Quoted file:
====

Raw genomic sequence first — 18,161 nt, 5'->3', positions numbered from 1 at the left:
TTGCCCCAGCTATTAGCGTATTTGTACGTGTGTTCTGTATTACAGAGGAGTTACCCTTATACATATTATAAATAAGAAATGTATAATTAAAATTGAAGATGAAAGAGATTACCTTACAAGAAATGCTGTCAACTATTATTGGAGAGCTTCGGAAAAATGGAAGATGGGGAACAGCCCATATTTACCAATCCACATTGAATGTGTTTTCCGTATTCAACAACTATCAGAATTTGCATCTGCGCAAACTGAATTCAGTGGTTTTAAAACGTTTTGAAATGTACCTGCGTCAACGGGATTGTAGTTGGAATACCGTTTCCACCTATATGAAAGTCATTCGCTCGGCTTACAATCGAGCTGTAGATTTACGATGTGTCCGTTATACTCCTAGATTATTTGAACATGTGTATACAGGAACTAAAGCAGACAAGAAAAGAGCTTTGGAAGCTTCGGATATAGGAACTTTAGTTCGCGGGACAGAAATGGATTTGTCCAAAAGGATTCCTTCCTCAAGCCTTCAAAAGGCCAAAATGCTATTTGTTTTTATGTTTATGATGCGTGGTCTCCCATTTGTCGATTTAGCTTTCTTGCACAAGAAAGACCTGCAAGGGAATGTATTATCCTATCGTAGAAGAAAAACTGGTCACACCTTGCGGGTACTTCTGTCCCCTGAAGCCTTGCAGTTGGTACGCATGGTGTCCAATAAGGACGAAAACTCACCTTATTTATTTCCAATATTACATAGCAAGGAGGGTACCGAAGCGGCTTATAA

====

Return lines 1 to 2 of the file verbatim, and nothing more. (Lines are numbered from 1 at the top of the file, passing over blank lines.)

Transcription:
Raw genomic sequence first — 18,161 nt, 5'->3', positions numbered from 1 at the left:
TTGCCCCAGCTATTAGCGTATTTGTACGTGTGTTCTGTATTACAGAGGAGTTACCCTTATACATATTATAAATAAGAAATGTATAATTAAAATTGAAGATGAAAGAGATTACCTTACAAGAAATGCTGTCAACTATTATTGGAGAGCTTCGGAAAAATGGAAGATGGGGAACAGCCCATATTTACCAATCCACATTGAATGTGTTTTCCGTATTCAACAACTATCAGAATTTGCATCTGCGCAAACTGAATTCAGTGGTTTTAAAACGTTTTGAAATGTACCTGCGTCAACGGGATTGTAGTTGGAATACCGTTTCCACCTATATGAAAGTCATTCGCTCGGCTTACAATCGAGCTGTAGATTTACGATGTGTCCGTTATACTCCTAGATTATTTGAACATGTGTATACAGGAACTAAAGCAGACAAGAAAAGAGCTTTGGAAGCTTCGGATATAGGAACTTTAGTTCGCGGGACAGAAATGGATTTGTCCAAAAGGATTCCTTCCTCAAGCCTTCAAAAGGCCAAAATGCTATTTGTTTTTATGTTTATGATGCGTGGTCTCCCATTTGTCGATTTAGCTTTCTTGCACAAGAAAGACCTGCAAGGGAATGTATTATCCTATCGTAGAAGAAAAACTGGTCACACCTTGCGGGTACTTCTGTCCCCTGAAGCCTTGCAGTTGGTACGCATGGTGTCCAATAAGGACGAAAACTCACCTTATTTATTTCCAATATTACATAGCAAGGAGGGTACCGAAGCGGCTTATAA